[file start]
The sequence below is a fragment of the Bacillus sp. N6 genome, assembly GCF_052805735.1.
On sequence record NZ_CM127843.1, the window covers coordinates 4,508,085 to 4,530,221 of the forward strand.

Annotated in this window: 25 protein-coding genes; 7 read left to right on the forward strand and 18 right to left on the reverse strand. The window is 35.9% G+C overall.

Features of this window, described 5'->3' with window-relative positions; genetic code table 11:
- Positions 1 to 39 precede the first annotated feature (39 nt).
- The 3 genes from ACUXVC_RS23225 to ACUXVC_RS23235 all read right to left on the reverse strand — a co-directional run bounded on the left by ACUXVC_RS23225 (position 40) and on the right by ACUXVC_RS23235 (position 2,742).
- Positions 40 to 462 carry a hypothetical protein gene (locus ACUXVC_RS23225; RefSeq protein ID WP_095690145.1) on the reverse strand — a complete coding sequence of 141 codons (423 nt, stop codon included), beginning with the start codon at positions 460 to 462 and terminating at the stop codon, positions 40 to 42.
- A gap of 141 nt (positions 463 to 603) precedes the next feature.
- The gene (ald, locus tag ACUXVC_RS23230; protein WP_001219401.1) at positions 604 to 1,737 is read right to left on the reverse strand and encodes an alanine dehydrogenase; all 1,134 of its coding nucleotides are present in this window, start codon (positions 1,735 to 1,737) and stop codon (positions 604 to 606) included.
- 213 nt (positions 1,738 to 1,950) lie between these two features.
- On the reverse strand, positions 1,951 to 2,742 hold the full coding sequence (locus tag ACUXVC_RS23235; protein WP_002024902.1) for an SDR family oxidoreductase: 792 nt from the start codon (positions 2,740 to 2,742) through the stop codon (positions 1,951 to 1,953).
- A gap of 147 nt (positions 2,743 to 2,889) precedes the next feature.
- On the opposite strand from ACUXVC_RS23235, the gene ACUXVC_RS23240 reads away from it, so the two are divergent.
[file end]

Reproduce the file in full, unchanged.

The sequence below is a fragment of the Bacillus sp. N6 genome, assembly GCF_052805735.1.
On sequence record NZ_CM127843.1, the window covers coordinates 4,508,085 to 4,530,221 of the forward strand.

Annotated in this window: 25 protein-coding genes; 7 read left to right on the forward strand and 18 right to left on the reverse strand. The window is 35.9% G+C overall.

Features of this window, described 5'->3' with window-relative positions; genetic code table 11:
- Positions 1 to 39 precede the first annotated feature (39 nt).
- The 3 genes from ACUXVC_RS23225 to ACUXVC_RS23235 all read right to left on the reverse strand — a co-directional run bounded on the left by ACUXVC_RS23225 (position 40) and on the right by ACUXVC_RS23235 (position 2,742).
- Positions 40 to 462 carry a hypothetical protein gene (locus ACUXVC_RS23225; RefSeq protein ID WP_095690145.1) on the reverse strand — a complete coding sequence of 141 codons (423 nt, stop codon included), beginning with the start codon at positions 460 to 462 and terminating at the stop codon, positions 40 to 42.
- A gap of 141 nt (positions 463 to 603) precedes the next feature.
- The gene (ald, locus tag ACUXVC_RS23230; protein WP_001219401.1) at positions 604 to 1,737 is read right to left on the reverse strand and encodes an alanine dehydrogenase; all 1,134 of its coding nucleotides are present in this window, start codon (positions 1,735 to 1,737) and stop codon (positions 604 to 606) included.
- 213 nt (positions 1,738 to 1,950) lie between these two features.
- On the reverse strand, positions 1,951 to 2,742 hold the full coding sequence (locus tag ACUXVC_RS23235; protein WP_002024902.1) for an SDR family oxidoreductase: 792 nt from the start codon (positions 2,740 to 2,742) through the stop codon (positions 1,951 to 1,953).
- A gap of 147 nt (positions 2,743 to 2,889) precedes the next feature.
- On the opposite strand from ACUXVC_RS23235, the gene ACUXVC_RS23240 reads away from it, so the two are divergent.